Medical professionals and health experts often advocate water as being one of the best things for our bodies.

We as a society are therefore regularly told to drink more water, but drinking too much could cause damage to the brain, an expert has warned.

Staying hydrated is essential for optimal health and several bodily functions, like supporting digestion, regulating body temperature, and facilitating nutrient transport.

Yet according to a health expert at The Mirror, drinking too much can lead to overhydration and occurs when we consume too much water.

Around eight glasses of water a day is recommended as a good starting point - however, it also depends on the environment, the amount of exercise done and health conditions such as pregnancy or breastfeeding.

Drinking too much water

Consuming too much water can create poisoning which affects brain function. This occurs when there is too much water in the cells which can result in them swelling.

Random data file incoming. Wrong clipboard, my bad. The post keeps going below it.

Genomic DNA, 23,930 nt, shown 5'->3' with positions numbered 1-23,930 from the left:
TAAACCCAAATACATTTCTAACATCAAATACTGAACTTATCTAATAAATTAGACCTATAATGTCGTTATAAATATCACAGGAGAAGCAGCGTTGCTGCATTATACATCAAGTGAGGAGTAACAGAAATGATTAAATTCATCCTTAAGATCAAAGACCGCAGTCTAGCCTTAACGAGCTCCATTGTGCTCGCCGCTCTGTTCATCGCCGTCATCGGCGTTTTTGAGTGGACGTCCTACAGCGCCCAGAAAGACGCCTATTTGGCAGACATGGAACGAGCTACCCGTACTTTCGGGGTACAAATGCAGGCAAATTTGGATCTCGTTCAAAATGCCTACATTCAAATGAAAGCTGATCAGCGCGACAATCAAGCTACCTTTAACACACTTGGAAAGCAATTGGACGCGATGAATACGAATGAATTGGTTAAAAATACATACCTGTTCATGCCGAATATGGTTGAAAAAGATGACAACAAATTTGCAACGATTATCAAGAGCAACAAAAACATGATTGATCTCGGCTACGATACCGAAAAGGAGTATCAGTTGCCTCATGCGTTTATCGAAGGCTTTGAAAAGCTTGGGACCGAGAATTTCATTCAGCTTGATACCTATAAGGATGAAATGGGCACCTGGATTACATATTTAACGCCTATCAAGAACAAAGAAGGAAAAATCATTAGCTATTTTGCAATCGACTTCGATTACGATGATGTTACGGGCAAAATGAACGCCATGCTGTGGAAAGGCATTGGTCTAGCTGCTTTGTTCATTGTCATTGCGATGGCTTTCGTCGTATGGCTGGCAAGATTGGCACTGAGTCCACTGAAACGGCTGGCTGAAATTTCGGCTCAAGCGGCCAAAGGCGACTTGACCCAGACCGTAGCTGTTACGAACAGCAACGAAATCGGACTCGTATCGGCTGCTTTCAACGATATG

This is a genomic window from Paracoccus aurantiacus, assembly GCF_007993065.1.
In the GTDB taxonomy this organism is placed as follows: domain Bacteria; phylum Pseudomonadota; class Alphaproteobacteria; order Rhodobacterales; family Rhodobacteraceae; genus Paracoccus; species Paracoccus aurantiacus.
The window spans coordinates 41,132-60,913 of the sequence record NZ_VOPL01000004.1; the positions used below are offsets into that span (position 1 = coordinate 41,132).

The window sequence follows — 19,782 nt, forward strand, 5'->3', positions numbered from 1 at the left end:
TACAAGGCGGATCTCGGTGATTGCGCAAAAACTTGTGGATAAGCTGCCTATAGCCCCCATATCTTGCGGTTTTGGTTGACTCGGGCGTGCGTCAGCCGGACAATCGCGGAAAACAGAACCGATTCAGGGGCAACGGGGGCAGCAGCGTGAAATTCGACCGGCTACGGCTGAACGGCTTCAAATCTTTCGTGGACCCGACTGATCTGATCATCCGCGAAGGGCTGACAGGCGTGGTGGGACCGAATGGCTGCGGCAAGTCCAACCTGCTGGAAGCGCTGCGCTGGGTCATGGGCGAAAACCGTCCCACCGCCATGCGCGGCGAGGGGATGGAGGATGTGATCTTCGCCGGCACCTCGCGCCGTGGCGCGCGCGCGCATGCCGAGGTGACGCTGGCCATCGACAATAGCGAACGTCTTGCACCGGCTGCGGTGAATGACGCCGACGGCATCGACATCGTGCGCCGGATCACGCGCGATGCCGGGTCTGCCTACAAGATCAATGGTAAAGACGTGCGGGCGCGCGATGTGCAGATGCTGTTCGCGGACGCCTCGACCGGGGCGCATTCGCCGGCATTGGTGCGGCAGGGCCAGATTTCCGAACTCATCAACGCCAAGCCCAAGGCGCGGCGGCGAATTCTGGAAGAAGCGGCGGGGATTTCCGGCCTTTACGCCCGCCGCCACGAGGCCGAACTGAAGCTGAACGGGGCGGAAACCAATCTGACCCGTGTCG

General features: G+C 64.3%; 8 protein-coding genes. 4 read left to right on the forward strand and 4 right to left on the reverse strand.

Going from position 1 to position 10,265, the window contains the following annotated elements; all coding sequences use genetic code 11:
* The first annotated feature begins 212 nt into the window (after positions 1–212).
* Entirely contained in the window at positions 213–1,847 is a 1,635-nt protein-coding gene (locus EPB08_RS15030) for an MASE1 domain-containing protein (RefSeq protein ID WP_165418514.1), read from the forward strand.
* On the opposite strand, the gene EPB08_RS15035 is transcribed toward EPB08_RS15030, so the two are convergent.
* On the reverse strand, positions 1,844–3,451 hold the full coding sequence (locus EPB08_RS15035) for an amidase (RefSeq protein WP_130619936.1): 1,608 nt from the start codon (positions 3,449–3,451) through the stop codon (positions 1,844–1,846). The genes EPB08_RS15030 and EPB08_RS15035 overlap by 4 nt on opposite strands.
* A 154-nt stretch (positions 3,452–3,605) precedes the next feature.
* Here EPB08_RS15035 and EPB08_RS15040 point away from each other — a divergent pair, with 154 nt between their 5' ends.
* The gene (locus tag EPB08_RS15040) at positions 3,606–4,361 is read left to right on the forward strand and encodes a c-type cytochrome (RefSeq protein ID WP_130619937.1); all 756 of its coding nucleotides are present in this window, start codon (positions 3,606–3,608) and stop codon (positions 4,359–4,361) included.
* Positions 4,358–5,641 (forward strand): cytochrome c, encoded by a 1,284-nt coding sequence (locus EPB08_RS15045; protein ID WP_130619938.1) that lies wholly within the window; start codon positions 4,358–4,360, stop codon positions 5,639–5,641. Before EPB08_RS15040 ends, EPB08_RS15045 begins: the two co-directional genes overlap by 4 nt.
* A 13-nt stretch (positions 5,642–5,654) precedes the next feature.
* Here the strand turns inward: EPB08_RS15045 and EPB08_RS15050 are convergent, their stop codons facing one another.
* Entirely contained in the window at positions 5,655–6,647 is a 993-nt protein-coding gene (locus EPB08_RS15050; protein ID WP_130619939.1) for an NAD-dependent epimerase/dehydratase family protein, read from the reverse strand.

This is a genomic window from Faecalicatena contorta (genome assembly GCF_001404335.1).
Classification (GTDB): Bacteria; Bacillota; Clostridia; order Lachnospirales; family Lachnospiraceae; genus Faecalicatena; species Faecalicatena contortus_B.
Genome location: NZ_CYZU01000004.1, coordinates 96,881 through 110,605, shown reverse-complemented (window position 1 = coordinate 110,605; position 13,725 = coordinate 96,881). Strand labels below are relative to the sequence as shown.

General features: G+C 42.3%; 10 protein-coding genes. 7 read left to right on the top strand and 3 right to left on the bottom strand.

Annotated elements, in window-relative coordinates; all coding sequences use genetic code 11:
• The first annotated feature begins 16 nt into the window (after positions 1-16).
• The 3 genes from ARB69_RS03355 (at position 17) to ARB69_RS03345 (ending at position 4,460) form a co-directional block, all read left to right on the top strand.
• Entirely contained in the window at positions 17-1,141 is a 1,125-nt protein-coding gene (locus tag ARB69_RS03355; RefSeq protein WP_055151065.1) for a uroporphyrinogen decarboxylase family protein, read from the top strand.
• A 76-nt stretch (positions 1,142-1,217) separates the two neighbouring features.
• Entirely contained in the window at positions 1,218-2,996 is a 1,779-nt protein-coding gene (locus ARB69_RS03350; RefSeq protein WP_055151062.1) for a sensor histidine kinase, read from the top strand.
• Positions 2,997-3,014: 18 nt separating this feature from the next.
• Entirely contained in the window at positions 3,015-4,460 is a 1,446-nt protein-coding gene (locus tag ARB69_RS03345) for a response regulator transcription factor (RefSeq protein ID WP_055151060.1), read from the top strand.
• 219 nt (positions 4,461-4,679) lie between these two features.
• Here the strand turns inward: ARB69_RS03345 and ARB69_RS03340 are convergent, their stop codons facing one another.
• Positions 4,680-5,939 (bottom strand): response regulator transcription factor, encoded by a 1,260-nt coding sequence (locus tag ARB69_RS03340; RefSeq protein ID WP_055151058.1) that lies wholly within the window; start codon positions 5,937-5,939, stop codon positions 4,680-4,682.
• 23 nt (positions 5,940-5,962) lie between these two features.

It can put pressure on the brain causing confusion, drowsiness, and headaches, in turn causing hypertension caused by high blood pressure and bradycardia sparked by a low heart rate.

 When levels fall due to a high amount of water in the body, the cells swell - resulting in a risk of seizures, coma, or even death.

Signs of overhydration

Ensure you keep an eye on the colour of your urine. It ranges from pale yellow to tea-coloured, based on the levels of water in the body.

Clear urine is a sign you're drinking too much water over a short time. Going to the toilet more often than usual is another indicator, with the normal urination rate sitting between six to eight times a day.

Visiting the toilet 10 times a day is normal for those who regularly consume caffeine or alcohol.

How much water should you drink?

The amount of water your body needs is affected by exercise, climate, body weight and what sex you are.

Women between 19 and 30 should drink about 2.7 litres of water a day, while men require about 3.7 litres.

Using thirst levels as a benchmark may not work for athletes, older people, and pregnant women.